A sign of how the book tries to reverse that is the portrait on the cover, which was shot in Trebay’s Bronx apartment (that cost $78 per month at that time) by Scott Heiser, a largely unsung photographer who died in 1993. “The choice was made as a reminder that he, among many other people did exist and create this work,” he said.

From the outset, there was always an important current in the book being somewhat of a testimonial. “A great, great many things that we benefit from now originated then from these people, who had these very short lives,” said Trebay, who has written about the evolution of masculinity. “Some of the objects of inclusion now also proceed from the politics of those years. There was a basis, an origin and there were these renegades living very gender various lives. They hadn’t been formalized quite, because gender studies didn’t really happen until the ’90s in academia in a broad way, which was the beginning of the formalization of this stuff. I don’t know that people can draw the line. Also, Google killed memory.”

As for any cynics, who might question the glory days of that long-lost New York City, Trebay said, “The one thing I will say is I am not nostalgic — aggressively not nostalgic. It is more repertorial — this did happen. The book is very candid. Nobody had a five-year plan or a five-minute plan. It was magical in ways that I’m not really sure that I knew at the time. My job in this was to conjure the magic, not to say this was the only magic that ever happened.”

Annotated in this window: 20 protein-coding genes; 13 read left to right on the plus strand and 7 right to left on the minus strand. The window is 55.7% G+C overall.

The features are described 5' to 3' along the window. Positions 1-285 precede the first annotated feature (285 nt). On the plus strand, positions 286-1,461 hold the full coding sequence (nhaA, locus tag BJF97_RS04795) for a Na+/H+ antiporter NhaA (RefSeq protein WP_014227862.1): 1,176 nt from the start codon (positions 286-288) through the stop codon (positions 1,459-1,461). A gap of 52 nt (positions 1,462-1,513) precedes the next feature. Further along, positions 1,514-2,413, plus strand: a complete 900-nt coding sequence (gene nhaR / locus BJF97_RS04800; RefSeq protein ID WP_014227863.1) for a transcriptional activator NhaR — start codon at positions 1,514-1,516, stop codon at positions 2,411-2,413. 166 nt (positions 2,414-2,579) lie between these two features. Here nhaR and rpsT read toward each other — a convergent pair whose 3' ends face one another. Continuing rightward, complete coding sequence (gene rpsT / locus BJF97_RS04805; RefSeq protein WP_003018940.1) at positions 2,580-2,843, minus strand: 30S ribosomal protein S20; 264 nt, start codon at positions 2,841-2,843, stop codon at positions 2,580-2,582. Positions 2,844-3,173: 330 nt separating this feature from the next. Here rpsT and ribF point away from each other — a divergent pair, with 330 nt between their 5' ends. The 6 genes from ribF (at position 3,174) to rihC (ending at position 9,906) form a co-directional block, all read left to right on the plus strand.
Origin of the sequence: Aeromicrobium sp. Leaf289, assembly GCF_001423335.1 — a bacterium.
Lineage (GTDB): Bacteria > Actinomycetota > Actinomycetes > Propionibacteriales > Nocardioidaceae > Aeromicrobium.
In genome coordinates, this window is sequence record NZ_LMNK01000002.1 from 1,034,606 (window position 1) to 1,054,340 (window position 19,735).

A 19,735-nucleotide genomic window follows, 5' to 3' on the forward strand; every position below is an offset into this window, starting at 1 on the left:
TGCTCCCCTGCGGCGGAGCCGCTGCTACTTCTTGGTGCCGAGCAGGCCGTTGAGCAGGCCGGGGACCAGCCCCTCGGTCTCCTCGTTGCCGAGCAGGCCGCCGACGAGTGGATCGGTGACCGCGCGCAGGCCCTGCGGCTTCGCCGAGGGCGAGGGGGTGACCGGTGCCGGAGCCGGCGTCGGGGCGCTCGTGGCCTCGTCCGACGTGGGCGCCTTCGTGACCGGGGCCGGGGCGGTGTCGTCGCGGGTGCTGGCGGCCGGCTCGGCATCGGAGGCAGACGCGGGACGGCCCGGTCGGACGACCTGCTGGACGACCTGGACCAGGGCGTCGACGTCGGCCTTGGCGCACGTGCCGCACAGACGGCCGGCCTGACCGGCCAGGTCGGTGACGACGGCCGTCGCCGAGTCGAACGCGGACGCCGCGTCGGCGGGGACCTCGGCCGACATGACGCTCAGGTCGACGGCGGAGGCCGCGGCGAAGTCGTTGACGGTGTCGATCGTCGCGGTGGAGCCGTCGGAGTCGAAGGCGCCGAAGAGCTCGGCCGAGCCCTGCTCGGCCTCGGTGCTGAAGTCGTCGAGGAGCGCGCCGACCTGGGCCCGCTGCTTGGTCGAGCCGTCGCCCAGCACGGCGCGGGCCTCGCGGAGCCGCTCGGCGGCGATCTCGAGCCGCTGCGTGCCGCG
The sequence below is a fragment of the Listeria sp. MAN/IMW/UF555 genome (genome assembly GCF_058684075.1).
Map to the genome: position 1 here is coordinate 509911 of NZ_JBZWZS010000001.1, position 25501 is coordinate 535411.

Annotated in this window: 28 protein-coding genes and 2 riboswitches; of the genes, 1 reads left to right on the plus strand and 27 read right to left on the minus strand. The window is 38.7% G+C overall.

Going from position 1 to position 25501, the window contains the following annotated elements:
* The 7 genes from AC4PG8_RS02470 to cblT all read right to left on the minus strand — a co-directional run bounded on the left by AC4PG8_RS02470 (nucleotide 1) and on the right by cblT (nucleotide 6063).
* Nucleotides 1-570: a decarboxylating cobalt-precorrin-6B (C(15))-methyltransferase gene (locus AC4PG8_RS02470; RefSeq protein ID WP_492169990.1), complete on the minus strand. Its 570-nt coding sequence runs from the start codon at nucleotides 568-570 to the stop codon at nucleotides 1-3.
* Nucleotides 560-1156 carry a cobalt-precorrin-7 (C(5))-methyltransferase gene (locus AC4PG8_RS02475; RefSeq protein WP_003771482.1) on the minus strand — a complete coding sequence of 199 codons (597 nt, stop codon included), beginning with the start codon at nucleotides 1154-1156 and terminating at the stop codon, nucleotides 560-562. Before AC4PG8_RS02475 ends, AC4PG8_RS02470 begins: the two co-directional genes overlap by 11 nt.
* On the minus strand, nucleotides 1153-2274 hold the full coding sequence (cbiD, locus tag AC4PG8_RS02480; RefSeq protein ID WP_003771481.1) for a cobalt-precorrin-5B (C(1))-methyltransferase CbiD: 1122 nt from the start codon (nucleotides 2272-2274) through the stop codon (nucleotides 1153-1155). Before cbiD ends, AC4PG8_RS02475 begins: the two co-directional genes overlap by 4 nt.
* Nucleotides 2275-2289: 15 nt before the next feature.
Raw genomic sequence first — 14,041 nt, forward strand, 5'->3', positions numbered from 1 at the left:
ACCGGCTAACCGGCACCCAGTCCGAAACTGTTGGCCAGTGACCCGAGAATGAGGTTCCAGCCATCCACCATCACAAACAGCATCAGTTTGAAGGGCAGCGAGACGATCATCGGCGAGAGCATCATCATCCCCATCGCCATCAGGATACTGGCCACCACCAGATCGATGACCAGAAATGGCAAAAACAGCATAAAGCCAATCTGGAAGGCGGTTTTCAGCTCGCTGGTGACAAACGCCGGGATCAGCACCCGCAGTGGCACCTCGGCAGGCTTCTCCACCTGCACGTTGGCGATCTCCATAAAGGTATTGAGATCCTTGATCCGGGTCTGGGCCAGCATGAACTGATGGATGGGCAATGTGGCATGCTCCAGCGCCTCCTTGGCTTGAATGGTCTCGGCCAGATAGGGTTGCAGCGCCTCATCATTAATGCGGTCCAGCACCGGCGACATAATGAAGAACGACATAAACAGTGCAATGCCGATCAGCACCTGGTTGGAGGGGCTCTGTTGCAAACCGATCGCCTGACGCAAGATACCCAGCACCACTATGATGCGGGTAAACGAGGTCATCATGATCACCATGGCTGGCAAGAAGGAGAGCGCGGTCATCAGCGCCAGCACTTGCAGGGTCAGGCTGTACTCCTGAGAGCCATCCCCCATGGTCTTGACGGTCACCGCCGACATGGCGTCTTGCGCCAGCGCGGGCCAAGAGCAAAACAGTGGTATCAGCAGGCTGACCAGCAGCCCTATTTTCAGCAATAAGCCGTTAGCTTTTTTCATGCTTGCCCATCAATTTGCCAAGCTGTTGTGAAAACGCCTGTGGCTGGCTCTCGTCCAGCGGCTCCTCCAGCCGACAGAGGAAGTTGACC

Guy Trebay
Guy Trebay

To attain the technical skills needed to write the book, he amped up his reading, especially memoirists like André Josselin and Gabrielle Hamilton. Acknowledging how a lot of people like to say they can’t look at other people’s writing when they are working, Trebay said, “I do, but not in any sense of wanting to be imitative. I always think of it like being a cabinetmaker. If you can’t figure out how to do a dovetail, you look at how somebody else built that drawer.”

As an introvert, who has become an extrovert, the author said of his book tour, “I am not a performer naturally, but I’m going to give it a go. I do like to talk.”

And once the fanfare subsides, Trebay might just catch a break, “It will be really, really nice to have an actual weekend,” he said.